As expected, my new endocrinologist diagnosed me with adrenal insufficiency. My body simply is not making steroid and probably is not going to in the near future. So, I increase my Prednisone slightly and everything should be OK. Right?

Uh, no. In addition to the adrenal insufficiency, I have also been diagnosed with Hashimoto's Disease. This is not uncommon, especially for women my age, but treatment might be able to make a huge difference in how I feel. 

My doctor wants both of these on my Medic-Alert bracelet. The problem is, there is no more room on my (large) medic-alert bracelet. I don't think that it would be a good idea to take asthma, congenital myopathy, severe food allergies, or the fact that there is an epi-pen in my purse OFF of my current one. I guess I am going to have to get another medic-alert to wear along with this one. At least some more stylish ones are available these days. Sheesh!

If all goes well, I might be feeling better in a few months. That would be lovely.

Now to get on the medic-alert website and order my new bracelet. 

Monday, September 01, 2014

Amber Alert

Last night my iPhone went off with a shatteringly loud "emergency" sound. I have to admit, it scared me to death for a moment. 

It turned out to be an Amber Alert for a teenage girl who had been shot and abducted from the Jackson area. I know that there are legal guidelines for the timing of such things, but it seems like this case might have necessitated more expedient handling.

I belong to several groups on Facebook. On one of them was begun about the Amber Alert and the format going from text messages to this loud alarm. I posted that I was going to shut the alarm off for the night as there was little I could do for this child at the moment, except pray for her safe return. 

Whoa! I was not prepared to be blasted for a) shutting off the alarm until morning and b) *gasp* PRAYING for someone. 

I did not even respond to this. I follow several news sites closely and get Amber Alerts without the necessity of having my phone go off and startle me constantly. I don't live in Jackson. I was not planning on going out last night. I am disabled and there is little I could physically do in a situation except call 911. I am also a Christian and a great believer in the power of prayer.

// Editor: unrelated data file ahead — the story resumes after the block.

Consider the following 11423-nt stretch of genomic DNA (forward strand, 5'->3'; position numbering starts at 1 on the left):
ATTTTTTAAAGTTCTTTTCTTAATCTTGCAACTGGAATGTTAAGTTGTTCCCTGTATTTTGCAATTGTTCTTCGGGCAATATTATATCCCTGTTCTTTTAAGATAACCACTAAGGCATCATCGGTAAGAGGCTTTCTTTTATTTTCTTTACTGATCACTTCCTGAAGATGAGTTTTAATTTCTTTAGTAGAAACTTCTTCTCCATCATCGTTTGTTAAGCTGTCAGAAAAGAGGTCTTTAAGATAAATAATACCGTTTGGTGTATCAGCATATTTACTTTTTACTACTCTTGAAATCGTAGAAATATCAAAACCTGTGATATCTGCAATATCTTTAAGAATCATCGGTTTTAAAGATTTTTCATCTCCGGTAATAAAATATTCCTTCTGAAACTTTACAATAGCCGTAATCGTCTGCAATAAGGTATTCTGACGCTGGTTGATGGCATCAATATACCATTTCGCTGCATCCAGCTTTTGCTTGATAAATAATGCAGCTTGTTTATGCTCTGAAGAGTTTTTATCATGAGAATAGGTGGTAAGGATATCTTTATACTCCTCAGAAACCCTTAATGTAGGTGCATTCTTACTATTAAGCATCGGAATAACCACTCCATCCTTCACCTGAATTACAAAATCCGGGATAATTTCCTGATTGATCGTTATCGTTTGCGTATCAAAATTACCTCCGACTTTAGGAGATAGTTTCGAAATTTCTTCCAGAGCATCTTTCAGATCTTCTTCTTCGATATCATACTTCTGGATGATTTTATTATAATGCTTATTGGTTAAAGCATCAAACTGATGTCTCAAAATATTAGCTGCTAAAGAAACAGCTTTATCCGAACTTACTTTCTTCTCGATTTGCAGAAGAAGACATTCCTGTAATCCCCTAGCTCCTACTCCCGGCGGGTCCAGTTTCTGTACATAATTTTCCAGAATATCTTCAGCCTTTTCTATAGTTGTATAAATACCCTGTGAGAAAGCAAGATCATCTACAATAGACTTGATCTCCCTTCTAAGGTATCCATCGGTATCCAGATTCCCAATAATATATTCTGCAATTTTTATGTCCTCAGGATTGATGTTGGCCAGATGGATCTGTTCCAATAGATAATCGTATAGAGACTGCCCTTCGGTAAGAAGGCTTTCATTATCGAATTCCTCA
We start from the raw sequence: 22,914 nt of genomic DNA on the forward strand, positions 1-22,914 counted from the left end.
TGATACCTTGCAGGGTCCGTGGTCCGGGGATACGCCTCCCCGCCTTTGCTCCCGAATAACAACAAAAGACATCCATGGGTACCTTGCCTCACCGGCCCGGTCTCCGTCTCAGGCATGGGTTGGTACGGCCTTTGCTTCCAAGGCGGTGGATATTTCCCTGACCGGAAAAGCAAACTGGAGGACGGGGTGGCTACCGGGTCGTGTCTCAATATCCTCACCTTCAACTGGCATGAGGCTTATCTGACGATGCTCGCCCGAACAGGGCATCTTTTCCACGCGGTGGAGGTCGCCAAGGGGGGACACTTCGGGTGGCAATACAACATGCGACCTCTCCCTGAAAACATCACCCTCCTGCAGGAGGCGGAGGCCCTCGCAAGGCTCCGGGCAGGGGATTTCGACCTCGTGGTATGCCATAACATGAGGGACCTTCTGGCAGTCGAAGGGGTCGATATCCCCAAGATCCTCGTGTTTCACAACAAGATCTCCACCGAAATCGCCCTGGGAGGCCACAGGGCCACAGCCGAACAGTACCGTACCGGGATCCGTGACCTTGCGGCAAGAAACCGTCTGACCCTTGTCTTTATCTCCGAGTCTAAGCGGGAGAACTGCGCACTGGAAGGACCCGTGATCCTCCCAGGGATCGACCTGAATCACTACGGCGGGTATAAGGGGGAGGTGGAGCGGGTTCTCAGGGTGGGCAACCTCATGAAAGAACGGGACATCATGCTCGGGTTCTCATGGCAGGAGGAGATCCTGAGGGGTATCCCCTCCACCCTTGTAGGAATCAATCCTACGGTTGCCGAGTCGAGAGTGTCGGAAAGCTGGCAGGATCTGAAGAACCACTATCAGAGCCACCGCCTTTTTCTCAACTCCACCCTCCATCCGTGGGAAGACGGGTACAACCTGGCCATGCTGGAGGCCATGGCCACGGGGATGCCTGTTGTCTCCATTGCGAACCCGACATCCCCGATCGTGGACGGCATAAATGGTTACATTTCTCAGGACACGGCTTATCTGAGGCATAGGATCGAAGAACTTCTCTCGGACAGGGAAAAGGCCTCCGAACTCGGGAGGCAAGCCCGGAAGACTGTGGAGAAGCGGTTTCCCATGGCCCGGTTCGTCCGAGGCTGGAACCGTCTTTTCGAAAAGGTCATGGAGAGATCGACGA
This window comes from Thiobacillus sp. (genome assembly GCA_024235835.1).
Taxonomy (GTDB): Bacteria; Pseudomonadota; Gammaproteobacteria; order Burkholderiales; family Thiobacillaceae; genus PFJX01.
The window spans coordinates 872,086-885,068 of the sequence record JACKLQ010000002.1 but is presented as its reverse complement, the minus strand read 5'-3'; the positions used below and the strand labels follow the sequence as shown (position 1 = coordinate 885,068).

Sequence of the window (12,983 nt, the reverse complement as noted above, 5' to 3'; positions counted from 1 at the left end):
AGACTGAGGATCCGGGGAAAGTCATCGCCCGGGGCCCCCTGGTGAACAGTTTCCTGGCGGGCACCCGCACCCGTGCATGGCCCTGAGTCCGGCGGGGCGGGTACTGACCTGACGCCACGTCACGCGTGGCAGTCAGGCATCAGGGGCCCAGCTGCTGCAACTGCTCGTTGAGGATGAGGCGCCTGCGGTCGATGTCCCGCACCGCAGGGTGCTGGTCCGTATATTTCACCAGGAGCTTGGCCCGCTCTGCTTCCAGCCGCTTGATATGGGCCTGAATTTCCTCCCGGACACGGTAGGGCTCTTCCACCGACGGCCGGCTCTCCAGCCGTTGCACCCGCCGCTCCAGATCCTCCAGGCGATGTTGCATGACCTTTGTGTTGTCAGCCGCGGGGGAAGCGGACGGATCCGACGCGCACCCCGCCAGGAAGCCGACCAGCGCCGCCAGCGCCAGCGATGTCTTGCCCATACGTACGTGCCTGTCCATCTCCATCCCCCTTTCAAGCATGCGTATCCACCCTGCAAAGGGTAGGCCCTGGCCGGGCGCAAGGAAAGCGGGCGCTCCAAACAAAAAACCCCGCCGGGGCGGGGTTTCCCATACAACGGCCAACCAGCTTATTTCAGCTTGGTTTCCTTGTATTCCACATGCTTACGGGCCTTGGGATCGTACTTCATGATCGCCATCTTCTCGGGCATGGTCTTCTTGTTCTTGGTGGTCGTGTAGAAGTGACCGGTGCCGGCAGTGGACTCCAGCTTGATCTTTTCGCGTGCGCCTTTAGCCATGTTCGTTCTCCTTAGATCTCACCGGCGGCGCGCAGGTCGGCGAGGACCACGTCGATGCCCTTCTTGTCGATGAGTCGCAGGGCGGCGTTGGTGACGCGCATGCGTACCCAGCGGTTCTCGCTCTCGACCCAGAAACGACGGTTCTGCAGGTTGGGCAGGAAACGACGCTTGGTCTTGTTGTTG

I will praying throughout the day for this child. If I am out and see anyone fitting her description, I would call the police at once. I will follow her story via the news outlets. 

I don't need to have a constant alarm going off to do all this. 

I am posting the link to the Amber Alert here.


Tuesday, August 26, 2014

8 Years

During the past couple of days, I decided to go back and scan through my blog entries. Until then, it really had not hit me that I have been blogging for 8 years. I honestly never thought it would last this long. 

There have been times when I have taken the title of my blog pretty literally. I have said what I really think about some issues. This has gotten me "defriended" by a couple of people over the years, but sometimes things just need to be said. Reading over changes in my life and friendships over the past few years put me in mind of this poem. Like the poem reflects, I have had friendships that meet all these categories. I have had to walk away from friendships for my own health and sanity. Sadly, this was not necessarily because of the friend, but constant drama in his or her family that I could no longer handle. I have had to step away from some friendships that strained or threatened my marriage. Sometimes, there is just not enough to hold a friendship together through physical distance. There have been a number of times when I have outlived my usefulness in a relationships and they gave ended. This hurts for a time. But, hurts heal. Fortunately, I have those "lifetime" friendships. The most priceless treasures on Earth.